to make (both) ends meet

    To make (both) ends meet means to earn just enough money to live on. It is first recorded in The History of the Worthies of England (1662), by the Church of England clergyman Thomas Fuller (1607/8-61). The author wrote the following about the English Protestant leader Edmund Grindal (1519-83) – in the original […]

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money for old rope

  Money for Old Rope SACKING, RAGS, OLD CAR BATTERIES SCRAP & SALVAGE Our Lorry Will Collect It Cash Waiting Grantham Salvage Co. INNER STREET. Phone 1332 advertisement published in The Grantham Journal (Lincolnshire) on 15th July 1949     The phrase money for old rope has various meanings: a profitable return for little or no trouble; a very easy job; a person […]

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the penny dropped

    The British phrase the penny dropped is used to indicate that someone has finally understood or realised something. It was originally used with allusion to the mechanism of a penny-in-the-slot machine. The following, from The Leeds Mercury (Yorkshire) of 30th August 1911, evokes this mechanism: PAPER PENNIES. OTLEY LAD’S PRANK WITH AUTOMATIC MACHINE. A number of imitation pennies made of […]

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to buy a pig in a poke

    In this expression, the noun poke denotes a bag, a small sack. It is from Anglo-Norman and Old Northern French forms such as poke and pouque, variants of the Old French forms poche and pouche — the last of which is the origin of English pouch. (Incidentally, English pocket is from Anglo-Norman poket, pokete, diminutive forms of poke.) The expression to buy a pig in a poke simply cautions against buying or […]

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to let the cat out of the bag

    MEANING   to disclose a secret   ORIGIN   Although it is possible that to let the cat out of the bag originally referred to some specific allusion, such as a line in a play, that has now been lost, it is probable that this phrase is simply based on the comparison between the surprise […]

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to pay through the nose

  photograph: la vida cotidiana       MEANING   to pay excessively, to be charged exorbitantly   PROBABLE ORIGIN   The expression to pay through the nose is first recorded in Piazza universale di proverbi Italiani, or, A common place of Italian proverbs and proverbial phrases digested in alphabetical order (1666), by Giovanni Torriano (floruit 1640): Oft-times Rich […]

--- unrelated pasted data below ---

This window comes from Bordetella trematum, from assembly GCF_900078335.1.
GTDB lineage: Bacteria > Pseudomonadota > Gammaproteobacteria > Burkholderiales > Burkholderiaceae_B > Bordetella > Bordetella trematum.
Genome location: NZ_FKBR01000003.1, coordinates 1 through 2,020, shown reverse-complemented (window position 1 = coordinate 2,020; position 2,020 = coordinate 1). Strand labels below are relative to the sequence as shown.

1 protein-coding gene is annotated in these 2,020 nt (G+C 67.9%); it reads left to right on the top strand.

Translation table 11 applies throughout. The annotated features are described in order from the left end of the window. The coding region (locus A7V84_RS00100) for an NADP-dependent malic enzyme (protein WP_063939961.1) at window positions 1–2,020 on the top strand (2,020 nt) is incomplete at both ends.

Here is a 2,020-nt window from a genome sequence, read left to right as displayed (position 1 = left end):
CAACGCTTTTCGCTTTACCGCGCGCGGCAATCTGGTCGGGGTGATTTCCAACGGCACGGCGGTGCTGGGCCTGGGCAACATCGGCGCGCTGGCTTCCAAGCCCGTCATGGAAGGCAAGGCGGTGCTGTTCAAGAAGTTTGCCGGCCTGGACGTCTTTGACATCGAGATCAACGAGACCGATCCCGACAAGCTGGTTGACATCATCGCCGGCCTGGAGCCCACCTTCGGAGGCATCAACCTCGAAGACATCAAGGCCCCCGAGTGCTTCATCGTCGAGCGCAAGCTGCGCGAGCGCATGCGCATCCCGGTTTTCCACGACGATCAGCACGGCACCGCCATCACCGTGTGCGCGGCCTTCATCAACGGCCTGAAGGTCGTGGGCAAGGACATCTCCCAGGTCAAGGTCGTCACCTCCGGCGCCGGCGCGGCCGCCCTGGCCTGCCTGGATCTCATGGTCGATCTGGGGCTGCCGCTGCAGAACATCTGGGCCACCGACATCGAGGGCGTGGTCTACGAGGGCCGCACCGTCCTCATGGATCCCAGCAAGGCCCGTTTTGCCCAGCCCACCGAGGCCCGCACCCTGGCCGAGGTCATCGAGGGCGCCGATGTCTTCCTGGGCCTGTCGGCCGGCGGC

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A1

  MEANING   first-class, outstanding   ORIGIN   Lloyd’s Register, historically Lloyd’s Register of Shipping, is an independent society formed in 1760 by a group of merchants operating at Lloyd’s coffee house in London, which surveys ships to ensure compliance with standards of strength and maintenance. The name also denotes an annual publication giving details […]

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to be barking up the wrong tree

  Fess Parker (1924-2010) wearing a coonskin cap in Walt Disney’s 1950s television series Davy Crockett – photograph: AP     MEANING   to be pursuing a mistaken or misguided line of thought or course of action   ORIGIN   In Americanisms, Old and New. A Dictionary of Words, Phrases and Colloquialisms peculiar to the […]

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you can’t have your cake and eat it

title page of The Scourge of Folly (1611?), by John Davies of Hereford     The proverb you can’t have your cake and eat it (too) means you can’t enjoy both of two desirable but mutually exclusive alternatives. It made more sense in its early formulations, when the positions of have and eat had not […]

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gazette

  Venetian gazeta     In A Dictionarie of the French and English Tongues (1611), Randle Cotgrave gave the following definition of the French word gazette: A certaine Venetian coyne scarce worth our farthing; also, a Bill of Newes; or, a short Relation of the generall occurrences of the Time, forged most commonly at Venice, and thence dispersed, euery month, […]

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